Turning now to FIG. 5 there is shown a schematic diagram of a voltage regulator circuit associated with each of the amplifiers of the circuit of FIG. 2. Amplifier 5 only is shown for simplification purposes- The voltage regulator shown in FIG. 5 works equally well on each of amplifiers 5, 8, and 18, each of which have a voltage regulator identical with that shown in FIG. 5 for amplifier 5. The input resistor 26 for amplifier 5 is separated into two paths with a diode in each path. Diode 41 and resistor 42 comprise one path which conducts during the positive half cycle and diode 43 and resistor 34 comprise the other half which will conduct during the entire negative half cycle. Thus both half cycles are summed equally at the null point 35 which is the input to amplifier 5. At the same time diodes 41 and 43 rectify current which is fed into capacitors 44 and 45 through resistors 46 and 47 respectively. The voltage charge level on capacitors 44 and 45 determines the bias voltage of the regulator circuit which in turn sets the voltage level at which diodes 41 and 43 conduct. Direct current reference potentials are provided by a connection from the B+ terminal of a D.-C. source through resistor 48 to resistor 46 at point 50 and a connection of the B terminal through resistor 49 to resistor 47 at point 51. Capacitors 44 and 45 each have one plate grounded and the other plate connected in commom with the B+ and B- and resistors 46 and 47 respectively. Capacitors 44 and 45 are also connected to receive the output currents from the other two phases converted into direct current by diodes 52 and 53. Thus terminal 54 is connected by means (not shown) which are responsive to output terminals and 7 which are shown in FIGS. 1 and 2. The reference potential supplied through resistors 48 and 49 from the source of D.-C. potential is compared at points 50 and 51 with the current from the other two phases of the output signal of the oscillator supplied through diodes 52 and 53. When the output current of the oscillator is less than the reference current then point 50 becomes positive and point 51 becomes negative. Another way of stating the above is that the charge on capacitor 44 is less than the reference voltage and the charge on capacitor 45 is greater than the reference voltage when the output voltage of the oscillator is less than the reference voltage. When point 50 is positive and point 51 negative diode 41 will conduct during the entire positive half cycle and for part of the negative half cycle (point 51 being negative). Likewise, diode 43 will conduct during the entire negative half cycle and for part of the positive half cycle (point 50 being positive). The resultant current supplied to the input of amplifier 5, with the positive and negative half cycles being summed at point 35, increases causing the output voltage of amplifier 5 at terminal 7 to increase. On the other hand, a decrease in output voltage of the oscillator as provided at point 54 causm point 50 to go negative and point 51 to go positive, thereby decreasing the current supplied to point 35 at the input of amplifier 5 which reduces the voltage at output terminal 7. The voltage regulation continues until the charge on capacitors 44 and 45 is equal to the reference voltage supplied to points 50 and 51. Amplifiers 8 and 18 have similar regulation circuitry with resistors 48 and 49 and capacitors 44 and 45 common to all the circuits.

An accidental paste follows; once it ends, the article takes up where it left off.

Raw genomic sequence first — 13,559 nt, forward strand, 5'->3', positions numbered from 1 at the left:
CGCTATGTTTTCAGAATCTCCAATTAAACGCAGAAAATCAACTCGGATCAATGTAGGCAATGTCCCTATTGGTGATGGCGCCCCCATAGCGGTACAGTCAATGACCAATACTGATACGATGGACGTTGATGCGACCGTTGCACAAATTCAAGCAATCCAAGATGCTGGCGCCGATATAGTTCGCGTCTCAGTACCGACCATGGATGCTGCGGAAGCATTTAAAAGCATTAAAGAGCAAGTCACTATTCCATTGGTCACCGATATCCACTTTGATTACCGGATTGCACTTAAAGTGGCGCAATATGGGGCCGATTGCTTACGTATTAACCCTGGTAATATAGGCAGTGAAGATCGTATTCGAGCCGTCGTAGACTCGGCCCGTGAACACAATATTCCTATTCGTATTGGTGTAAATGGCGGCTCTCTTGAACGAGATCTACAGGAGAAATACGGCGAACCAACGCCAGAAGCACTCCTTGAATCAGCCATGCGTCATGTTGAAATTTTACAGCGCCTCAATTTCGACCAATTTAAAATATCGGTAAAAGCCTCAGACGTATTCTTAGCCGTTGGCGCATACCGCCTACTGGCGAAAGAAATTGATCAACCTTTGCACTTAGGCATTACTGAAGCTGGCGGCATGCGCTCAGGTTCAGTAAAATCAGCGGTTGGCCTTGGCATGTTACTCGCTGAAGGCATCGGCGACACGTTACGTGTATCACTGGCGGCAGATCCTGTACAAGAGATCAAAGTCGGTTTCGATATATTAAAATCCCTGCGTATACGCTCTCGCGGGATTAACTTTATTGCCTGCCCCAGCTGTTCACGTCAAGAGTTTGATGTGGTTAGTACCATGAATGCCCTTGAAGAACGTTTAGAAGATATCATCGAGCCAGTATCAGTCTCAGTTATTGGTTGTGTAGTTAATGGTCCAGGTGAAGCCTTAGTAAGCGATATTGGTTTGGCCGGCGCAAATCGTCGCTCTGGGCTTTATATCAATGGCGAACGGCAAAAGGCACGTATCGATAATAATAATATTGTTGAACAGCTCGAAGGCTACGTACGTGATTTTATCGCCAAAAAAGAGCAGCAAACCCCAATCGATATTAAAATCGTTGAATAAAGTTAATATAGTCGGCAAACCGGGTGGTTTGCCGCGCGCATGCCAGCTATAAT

In FIG. 6 there is shown a waveform illustrating the operation of the regulator circuit of FIG. 5. The sine wave 57 illustrated in FIG. 6 represents the current at point 35 in FIG. 5. Resultant current entering null point 35 from the input circuit is a complete sine wave plus a portion 58 of a sine wave which approaches a trapezoidal shape when the charge on capacitor 44 is less than the reference potential and the charge on capacitor 45 is greater than the reference potential indicating that the output voltages of the oscillator are below the reference level. The net result of the summation of the two components of input current causes the output voltage of amplifier 5 to increase. The total input current is sine wave 57 plus trapezoidal 58. Thus the current I is the current at point 35 for one-half of the sine wave averaged over a complete cycle. The current I is the current that flows as a result of point 50 being positive and point 51 being negative. The wave form in FIG. 6 illustrates only the condition where the voltage regulator is operating to supply more input current to compensate for a low output voltage. When the output voltage is greater than the reference voltage, the total input current is a sine wave such as 57 with a trapezoid portion thereof taken out of the middle thereby reducing the current supplied to point 35 and thereby reducing the output voltage.